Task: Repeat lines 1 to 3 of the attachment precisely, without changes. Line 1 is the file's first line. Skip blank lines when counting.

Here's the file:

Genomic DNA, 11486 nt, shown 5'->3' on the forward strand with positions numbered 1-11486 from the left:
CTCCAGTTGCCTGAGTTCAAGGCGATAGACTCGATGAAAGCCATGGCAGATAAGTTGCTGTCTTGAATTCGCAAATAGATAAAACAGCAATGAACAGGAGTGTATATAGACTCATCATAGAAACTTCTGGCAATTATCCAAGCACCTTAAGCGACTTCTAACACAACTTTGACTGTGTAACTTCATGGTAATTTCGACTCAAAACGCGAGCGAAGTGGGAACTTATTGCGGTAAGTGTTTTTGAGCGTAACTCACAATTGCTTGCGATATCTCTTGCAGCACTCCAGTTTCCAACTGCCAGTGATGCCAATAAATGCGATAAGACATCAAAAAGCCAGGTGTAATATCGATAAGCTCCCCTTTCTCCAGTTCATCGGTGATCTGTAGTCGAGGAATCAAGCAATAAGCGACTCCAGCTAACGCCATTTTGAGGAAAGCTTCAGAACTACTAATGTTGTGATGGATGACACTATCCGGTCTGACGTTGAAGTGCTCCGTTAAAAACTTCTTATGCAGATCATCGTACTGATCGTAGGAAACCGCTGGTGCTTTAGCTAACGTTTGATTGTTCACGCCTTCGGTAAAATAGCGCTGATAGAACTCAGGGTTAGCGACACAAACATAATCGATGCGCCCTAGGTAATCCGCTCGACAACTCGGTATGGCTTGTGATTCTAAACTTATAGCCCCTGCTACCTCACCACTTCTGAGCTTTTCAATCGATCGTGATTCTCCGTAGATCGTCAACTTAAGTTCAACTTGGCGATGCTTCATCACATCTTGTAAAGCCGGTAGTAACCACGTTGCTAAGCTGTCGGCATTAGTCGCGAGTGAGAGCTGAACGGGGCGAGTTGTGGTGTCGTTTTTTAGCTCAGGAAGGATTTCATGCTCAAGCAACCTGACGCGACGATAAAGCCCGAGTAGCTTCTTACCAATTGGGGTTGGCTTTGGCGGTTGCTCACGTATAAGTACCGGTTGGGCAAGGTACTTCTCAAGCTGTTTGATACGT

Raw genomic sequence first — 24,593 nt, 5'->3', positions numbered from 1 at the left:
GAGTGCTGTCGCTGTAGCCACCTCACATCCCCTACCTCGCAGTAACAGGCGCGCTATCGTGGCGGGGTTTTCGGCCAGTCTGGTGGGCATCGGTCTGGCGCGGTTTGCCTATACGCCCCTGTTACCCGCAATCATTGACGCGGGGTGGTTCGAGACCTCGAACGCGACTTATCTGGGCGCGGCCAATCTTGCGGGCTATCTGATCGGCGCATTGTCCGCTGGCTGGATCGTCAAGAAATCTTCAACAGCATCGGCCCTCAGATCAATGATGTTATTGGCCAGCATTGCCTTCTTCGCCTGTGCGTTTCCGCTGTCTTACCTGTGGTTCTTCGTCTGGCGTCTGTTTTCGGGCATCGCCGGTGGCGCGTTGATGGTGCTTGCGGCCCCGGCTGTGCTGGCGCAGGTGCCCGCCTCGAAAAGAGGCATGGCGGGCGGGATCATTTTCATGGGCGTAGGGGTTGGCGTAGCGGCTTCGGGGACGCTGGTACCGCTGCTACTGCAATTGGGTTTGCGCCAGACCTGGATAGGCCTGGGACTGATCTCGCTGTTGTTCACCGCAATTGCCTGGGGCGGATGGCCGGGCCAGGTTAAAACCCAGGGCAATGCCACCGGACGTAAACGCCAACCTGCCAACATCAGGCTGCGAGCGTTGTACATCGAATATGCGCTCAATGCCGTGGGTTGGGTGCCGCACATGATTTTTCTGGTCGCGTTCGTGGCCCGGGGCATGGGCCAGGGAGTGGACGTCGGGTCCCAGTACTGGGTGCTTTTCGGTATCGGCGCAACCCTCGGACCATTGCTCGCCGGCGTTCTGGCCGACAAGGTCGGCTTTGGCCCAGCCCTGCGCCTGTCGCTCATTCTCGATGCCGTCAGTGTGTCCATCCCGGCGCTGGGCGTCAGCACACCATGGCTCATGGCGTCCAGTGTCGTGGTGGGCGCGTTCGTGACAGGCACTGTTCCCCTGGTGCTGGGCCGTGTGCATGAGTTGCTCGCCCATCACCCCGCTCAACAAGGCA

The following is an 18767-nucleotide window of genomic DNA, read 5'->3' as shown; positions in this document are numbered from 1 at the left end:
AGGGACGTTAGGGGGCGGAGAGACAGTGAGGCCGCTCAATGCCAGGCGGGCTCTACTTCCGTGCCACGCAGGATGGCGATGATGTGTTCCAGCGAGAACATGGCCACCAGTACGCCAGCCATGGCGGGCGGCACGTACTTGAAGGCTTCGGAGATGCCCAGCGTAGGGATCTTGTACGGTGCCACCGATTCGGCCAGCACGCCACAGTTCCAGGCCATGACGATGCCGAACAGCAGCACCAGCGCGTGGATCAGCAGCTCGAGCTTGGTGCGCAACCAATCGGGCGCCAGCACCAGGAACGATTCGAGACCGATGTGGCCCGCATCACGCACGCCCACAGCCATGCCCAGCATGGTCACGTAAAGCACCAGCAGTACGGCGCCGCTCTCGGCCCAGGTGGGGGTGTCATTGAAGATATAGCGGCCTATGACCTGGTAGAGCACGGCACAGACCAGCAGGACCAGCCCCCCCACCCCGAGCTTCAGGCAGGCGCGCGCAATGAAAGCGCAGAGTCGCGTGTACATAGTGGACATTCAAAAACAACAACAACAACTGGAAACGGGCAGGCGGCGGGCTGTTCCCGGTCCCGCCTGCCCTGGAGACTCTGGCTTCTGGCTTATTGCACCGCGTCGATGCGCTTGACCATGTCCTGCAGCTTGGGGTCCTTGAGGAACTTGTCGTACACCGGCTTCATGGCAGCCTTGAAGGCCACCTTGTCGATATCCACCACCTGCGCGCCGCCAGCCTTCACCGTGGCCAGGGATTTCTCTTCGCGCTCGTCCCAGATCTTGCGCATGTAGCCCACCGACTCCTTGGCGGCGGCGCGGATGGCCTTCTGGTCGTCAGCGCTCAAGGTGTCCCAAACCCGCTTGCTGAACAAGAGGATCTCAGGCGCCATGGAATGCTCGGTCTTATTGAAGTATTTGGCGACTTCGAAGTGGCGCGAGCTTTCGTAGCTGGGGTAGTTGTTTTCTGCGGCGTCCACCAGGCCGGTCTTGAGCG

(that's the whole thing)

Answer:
Genomic DNA, 11486 nt, shown 5'->3' on the forward strand with positions numbered 1-11486 from the left:
CTCCAGTTGCCTGAGTTCAAGGCGATAGACTCGATGAAAGCCATGGCAGATAAGTTGCTGTCTTGAATTCGCAAATAGATAAAACAGCAATGAACAGGAGTGTATATAGACTCATCATAGAAACTTCTGGCAATTATCCAAGCACCTTAAGCGACTTCTAACACAACTTTGACTGTGTAACTTCATGGTAATTTCGACTCAAAACGCGAGCGAAGTGGGAACTTATTGCGGTAAGTGTTTTTGAGCGTAACTCACAATTGCTTGCGATATCTCTTGCAGCACTCCAGTTTCCAACTGCCAGTGATGCCAATAAATGCGATAAGACATCAAAAAGCCAGGTGTAATATCGATAAGCTCCCCTTTCTCCAGTTCATCGGTGATCTGTAGTCGAGGAATCAAGCAATAAGCGACTCCAGCTAACGCCATTTTGAGGAAAGCTTCAGAACTACTAATGTTGTGATGGATGACACTATCCGGTCTGACGTTGAAGTGCTCCGTTAAAAACTTCTTATGCAGATCATCGTACTGATCGTAGGAAACCGCTGGTGCTTTAGCTAACGTTTGATTGTTCACGCCTTCGGTAAAATAGCGCTGATAGAACTCAGGGTTAGCGACACAAACATAATCGATGCGCCCTAGGTAATCCGCTCGACAACTCGGTATGGCTTGTGATTCTAAACTTATAGCCCCTGCTACCTCACCACTTCTGAGCTTTTCAATCGATCGTGATTCTCCGTAGATCGTCAACTTAAGTTCAACTTGGCGATGCTTCATCACATCTTGTAAAGCCGGTAGTAACCACGTTGCTAAGCTGTCGGCATTAGTCGCGAGTGAGAGCTGAACGGGGCGAGTTGTGGTGTCGTTTTTTAGCTCAGGAAGGATTTCATGCTCAAGCAACCTGACGCGACGATAAAGCCCGAGTAGCTTCTTACCAATTGGGGTTGGCTTTGGCGGTTGCTCACGTATAAGTACCGGTTGGGCAAGGTACTTCTCAAGCTGTTTGATACGT

Raw genomic sequence first — 24,593 nt, 5'->3', positions numbered from 1 at the left: